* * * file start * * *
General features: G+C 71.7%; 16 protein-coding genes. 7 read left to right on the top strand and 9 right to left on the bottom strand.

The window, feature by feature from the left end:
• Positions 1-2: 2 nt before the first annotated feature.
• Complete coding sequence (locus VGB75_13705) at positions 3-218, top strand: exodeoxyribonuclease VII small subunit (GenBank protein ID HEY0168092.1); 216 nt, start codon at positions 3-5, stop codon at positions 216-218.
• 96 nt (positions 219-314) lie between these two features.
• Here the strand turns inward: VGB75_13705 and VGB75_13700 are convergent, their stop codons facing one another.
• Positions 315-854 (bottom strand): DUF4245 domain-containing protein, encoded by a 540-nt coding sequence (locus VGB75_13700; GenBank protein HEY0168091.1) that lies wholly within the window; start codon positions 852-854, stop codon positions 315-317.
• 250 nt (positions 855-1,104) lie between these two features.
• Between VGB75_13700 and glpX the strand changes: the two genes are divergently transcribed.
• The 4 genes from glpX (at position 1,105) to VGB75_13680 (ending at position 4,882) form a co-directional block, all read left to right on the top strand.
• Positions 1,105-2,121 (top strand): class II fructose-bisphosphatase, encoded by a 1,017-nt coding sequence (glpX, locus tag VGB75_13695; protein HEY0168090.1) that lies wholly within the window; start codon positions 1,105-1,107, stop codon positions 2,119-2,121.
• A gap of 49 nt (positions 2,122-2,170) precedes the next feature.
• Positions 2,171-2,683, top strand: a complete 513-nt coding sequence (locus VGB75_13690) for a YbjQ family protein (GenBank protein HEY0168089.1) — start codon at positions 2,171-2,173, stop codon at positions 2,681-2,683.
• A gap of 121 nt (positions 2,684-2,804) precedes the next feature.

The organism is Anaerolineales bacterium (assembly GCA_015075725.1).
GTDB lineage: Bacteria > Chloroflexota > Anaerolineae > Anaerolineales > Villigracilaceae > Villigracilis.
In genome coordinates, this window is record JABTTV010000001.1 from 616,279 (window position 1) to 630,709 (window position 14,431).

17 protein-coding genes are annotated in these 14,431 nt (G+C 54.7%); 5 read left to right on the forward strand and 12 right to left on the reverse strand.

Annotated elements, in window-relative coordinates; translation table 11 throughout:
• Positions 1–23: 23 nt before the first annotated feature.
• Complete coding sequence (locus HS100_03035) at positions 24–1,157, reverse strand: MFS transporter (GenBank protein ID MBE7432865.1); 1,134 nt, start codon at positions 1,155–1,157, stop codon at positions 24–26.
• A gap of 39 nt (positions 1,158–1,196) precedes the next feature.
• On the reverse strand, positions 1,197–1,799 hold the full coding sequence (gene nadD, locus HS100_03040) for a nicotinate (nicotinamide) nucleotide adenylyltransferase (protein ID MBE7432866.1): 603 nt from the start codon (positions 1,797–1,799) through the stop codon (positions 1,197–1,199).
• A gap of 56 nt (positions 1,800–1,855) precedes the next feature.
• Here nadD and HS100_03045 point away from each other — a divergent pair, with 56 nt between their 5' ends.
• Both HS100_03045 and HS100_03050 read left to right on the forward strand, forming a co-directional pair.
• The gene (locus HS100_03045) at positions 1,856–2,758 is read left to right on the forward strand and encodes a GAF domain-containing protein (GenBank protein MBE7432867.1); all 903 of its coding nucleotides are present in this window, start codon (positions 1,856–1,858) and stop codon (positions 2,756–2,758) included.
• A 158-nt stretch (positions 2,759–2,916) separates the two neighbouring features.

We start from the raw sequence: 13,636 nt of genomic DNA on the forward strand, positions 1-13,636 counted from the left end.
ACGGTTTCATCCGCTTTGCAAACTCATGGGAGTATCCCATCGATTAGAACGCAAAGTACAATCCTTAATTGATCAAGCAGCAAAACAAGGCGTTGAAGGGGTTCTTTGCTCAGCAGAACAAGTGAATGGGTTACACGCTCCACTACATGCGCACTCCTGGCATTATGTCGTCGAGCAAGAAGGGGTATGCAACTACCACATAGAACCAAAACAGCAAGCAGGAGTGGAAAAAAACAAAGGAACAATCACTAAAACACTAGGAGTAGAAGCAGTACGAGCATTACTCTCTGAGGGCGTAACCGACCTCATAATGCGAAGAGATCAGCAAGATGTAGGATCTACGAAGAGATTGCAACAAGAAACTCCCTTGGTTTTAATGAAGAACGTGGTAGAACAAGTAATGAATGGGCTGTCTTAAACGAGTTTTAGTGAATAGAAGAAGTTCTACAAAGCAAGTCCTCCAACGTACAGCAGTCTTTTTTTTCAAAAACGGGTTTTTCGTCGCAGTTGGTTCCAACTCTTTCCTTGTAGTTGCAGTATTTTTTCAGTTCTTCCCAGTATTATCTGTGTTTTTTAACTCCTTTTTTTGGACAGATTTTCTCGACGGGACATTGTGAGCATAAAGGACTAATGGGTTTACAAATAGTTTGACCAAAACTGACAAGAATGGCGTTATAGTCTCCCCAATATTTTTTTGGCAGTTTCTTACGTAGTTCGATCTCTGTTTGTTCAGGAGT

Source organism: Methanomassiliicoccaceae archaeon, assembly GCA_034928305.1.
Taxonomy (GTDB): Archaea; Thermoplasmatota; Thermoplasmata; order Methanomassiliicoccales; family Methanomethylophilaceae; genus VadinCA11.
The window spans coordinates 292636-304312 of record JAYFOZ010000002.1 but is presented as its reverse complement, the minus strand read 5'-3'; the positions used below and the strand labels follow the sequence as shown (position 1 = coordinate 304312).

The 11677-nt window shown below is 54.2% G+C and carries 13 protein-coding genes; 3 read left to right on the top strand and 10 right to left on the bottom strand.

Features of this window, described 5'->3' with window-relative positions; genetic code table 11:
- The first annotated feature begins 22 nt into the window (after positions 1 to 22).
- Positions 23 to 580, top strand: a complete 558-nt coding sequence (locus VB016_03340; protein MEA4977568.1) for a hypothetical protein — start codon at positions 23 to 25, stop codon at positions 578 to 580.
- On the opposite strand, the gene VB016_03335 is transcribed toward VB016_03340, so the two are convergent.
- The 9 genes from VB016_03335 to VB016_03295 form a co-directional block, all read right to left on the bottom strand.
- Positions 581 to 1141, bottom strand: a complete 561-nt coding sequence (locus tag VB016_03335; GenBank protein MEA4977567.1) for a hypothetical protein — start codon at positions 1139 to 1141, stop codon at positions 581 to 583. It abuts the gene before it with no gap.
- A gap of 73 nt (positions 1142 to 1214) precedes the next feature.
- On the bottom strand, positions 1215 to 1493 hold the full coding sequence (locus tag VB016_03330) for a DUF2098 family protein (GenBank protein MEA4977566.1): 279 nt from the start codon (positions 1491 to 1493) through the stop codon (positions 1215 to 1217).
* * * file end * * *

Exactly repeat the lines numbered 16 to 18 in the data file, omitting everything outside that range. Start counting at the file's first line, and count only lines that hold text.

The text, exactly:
GTDB lineage: Bacteria > Chloroflexota > Anaerolineae > Anaerolineales > Villigracilaceae > Villigracilis.
In genome coordinates, this window is record JABTTV010000001.1 from 616,279 (window position 1) to 630,709 (window position 14,431).

17 protein-coding genes are annotated in these 14,431 nt (G+C 54.7%); 5 read left to right on the forward strand and 12 right to left on the reverse strand.